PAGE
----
In Brinks Gilson & Lione, P.C. v. Commissioner, T.C.Memo. 2016-20, the law firm was taxed as a C corporation. The shareholder-attorneys were paid a draw and then, at year-end, the remaining money was divided proportionate to the draw. The year-end bonus was treated as employee compensation, deductible by the corporation. This was done year after year after year. The law firm had a large, well-established accounting firm prepare its returns. Brinks argued that it had substantial authority for deducting the year-end bonuses for shareholder-attorneys as employee compensation and that it acted in good faith because it relied on a reputable accounting firm.
The Tax Court found that zeroing-out the earnings was not based on substantial authority, but rather that the excess earnings were in the nature of dividends. The Tax Court found the consistency of zeroing-out the earnings to be particularly problematic given that it had a relationship to profitability, not to the work performed that year. The Tax Court found that the law firm did not act with reasonable cause and in good faith because the accounting firm had not specifically advised about the deductibility of bonuses.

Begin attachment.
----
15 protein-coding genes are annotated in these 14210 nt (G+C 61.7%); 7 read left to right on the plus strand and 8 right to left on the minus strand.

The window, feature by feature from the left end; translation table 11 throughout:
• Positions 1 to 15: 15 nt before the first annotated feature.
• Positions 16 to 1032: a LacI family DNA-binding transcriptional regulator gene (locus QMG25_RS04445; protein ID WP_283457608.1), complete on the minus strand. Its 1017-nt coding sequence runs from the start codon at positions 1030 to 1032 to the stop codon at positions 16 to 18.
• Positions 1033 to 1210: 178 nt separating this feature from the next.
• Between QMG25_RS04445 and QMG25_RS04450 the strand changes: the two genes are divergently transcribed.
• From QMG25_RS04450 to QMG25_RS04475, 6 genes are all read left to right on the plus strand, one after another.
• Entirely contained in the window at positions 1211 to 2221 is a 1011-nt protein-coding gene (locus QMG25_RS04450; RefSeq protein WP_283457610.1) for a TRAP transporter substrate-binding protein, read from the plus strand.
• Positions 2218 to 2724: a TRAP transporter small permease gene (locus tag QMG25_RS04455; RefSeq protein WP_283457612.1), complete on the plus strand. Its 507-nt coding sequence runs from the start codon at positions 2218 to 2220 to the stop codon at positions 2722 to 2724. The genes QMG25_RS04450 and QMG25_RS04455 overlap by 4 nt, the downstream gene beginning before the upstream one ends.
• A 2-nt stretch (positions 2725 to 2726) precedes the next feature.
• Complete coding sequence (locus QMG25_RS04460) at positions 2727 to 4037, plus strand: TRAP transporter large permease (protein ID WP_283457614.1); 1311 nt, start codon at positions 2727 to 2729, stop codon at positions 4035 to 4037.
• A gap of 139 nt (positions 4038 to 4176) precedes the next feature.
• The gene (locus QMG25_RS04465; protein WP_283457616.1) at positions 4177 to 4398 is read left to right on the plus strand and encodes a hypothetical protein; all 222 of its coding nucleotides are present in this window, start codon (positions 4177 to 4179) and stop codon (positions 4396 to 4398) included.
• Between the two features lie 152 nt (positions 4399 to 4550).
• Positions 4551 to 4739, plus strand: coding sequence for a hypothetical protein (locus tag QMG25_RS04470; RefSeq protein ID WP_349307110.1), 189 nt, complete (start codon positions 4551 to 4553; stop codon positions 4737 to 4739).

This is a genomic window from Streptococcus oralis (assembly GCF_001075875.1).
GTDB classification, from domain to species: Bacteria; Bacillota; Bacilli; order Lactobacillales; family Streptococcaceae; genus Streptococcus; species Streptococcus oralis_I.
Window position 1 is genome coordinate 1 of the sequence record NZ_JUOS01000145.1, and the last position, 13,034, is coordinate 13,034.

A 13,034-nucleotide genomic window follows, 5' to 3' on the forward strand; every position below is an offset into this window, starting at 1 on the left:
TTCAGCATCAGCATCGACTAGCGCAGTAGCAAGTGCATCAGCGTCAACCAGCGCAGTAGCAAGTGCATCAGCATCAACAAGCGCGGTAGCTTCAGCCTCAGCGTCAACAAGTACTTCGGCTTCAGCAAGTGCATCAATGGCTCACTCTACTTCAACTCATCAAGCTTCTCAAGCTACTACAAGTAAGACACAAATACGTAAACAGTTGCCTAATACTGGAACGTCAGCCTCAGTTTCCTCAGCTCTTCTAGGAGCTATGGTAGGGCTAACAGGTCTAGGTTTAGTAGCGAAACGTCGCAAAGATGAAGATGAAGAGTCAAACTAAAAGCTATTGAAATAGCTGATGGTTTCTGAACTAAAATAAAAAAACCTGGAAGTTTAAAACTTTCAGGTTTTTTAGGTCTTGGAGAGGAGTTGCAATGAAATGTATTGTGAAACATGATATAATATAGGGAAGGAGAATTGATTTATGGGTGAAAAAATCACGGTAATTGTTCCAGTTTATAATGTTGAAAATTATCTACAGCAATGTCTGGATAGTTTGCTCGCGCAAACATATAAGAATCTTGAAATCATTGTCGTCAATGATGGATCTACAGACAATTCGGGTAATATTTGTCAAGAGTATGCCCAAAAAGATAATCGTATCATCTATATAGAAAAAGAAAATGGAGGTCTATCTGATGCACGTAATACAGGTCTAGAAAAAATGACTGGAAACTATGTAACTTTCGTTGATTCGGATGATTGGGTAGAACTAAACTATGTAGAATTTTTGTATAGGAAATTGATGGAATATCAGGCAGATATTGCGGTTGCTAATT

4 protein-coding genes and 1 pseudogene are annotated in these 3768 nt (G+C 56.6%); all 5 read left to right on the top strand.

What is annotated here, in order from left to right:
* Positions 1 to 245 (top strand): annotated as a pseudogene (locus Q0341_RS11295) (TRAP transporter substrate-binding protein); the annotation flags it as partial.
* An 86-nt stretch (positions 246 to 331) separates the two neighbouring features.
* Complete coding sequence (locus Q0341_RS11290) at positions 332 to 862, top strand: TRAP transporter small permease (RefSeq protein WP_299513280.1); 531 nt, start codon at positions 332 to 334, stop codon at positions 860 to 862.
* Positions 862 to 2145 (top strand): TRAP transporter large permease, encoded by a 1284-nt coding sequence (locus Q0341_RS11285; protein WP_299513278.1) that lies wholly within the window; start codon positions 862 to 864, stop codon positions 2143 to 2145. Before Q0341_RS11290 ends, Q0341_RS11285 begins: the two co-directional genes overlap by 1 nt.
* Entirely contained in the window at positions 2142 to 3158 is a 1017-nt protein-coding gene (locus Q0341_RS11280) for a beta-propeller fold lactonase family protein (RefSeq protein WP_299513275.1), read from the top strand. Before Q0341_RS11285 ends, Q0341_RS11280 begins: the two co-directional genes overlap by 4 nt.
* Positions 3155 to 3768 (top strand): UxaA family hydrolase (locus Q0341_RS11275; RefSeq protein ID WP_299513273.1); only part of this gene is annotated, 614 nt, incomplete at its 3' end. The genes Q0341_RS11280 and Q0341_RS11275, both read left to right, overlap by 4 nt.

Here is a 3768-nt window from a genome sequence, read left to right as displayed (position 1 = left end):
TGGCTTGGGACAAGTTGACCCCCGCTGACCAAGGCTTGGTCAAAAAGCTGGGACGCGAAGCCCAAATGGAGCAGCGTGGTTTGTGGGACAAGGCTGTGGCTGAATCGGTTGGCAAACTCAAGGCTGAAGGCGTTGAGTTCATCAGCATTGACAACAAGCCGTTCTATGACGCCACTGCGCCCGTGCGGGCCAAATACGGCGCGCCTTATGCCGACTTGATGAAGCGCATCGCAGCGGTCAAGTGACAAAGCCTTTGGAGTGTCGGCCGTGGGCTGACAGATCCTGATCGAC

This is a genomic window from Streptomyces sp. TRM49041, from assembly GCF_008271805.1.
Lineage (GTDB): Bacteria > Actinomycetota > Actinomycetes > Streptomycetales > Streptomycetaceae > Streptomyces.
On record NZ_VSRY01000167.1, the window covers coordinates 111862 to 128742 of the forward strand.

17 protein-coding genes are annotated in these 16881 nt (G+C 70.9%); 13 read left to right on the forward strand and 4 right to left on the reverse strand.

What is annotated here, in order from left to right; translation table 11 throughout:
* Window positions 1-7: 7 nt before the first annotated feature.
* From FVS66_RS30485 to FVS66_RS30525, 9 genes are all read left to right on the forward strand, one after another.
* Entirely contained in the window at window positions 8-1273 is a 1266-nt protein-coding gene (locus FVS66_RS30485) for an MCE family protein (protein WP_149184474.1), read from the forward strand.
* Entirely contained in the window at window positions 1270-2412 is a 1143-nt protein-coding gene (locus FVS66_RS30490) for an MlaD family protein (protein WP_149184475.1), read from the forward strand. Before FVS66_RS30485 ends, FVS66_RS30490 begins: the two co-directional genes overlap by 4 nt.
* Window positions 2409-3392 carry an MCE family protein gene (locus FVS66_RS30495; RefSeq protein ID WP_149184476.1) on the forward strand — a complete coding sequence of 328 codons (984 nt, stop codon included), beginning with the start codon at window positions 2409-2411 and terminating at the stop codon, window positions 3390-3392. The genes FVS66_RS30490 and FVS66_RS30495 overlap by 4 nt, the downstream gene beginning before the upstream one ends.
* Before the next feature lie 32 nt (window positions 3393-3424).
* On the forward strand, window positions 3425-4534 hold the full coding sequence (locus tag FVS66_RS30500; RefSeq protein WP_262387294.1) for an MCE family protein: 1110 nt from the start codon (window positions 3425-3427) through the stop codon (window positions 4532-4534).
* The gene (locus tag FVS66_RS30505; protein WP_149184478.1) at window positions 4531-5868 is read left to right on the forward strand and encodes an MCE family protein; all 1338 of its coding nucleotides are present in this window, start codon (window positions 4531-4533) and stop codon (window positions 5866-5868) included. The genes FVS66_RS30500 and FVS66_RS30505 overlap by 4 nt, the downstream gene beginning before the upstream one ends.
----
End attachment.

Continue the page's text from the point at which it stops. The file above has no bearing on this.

The Tax Court seems particularly inclined to uphold penalties when they may be applicable to law firms. It seems the Tax Court is saying, “You should know better.”
Regardless of how you structure your practice, make sure you abide by the rules set by the Service. If the practice is a C corporation, do not deduct bonuses which are really just dividends in disguise. Rather, they should be treated as dividends. In Brinks, If the bonuses had been a flat percentage of the base draw, rather than zeroing-out income, I suspect the firm would have fared much better with the Service and the Tax Court.
Stephen C. Hartnett, J.D., LL.M.
Associate Director of Education
American Academy of Estate Planning Attorneys, Inc.
9444 Balboa Avenue, Suite 300
San Diego, California 92123
Phone: (800) 846-1555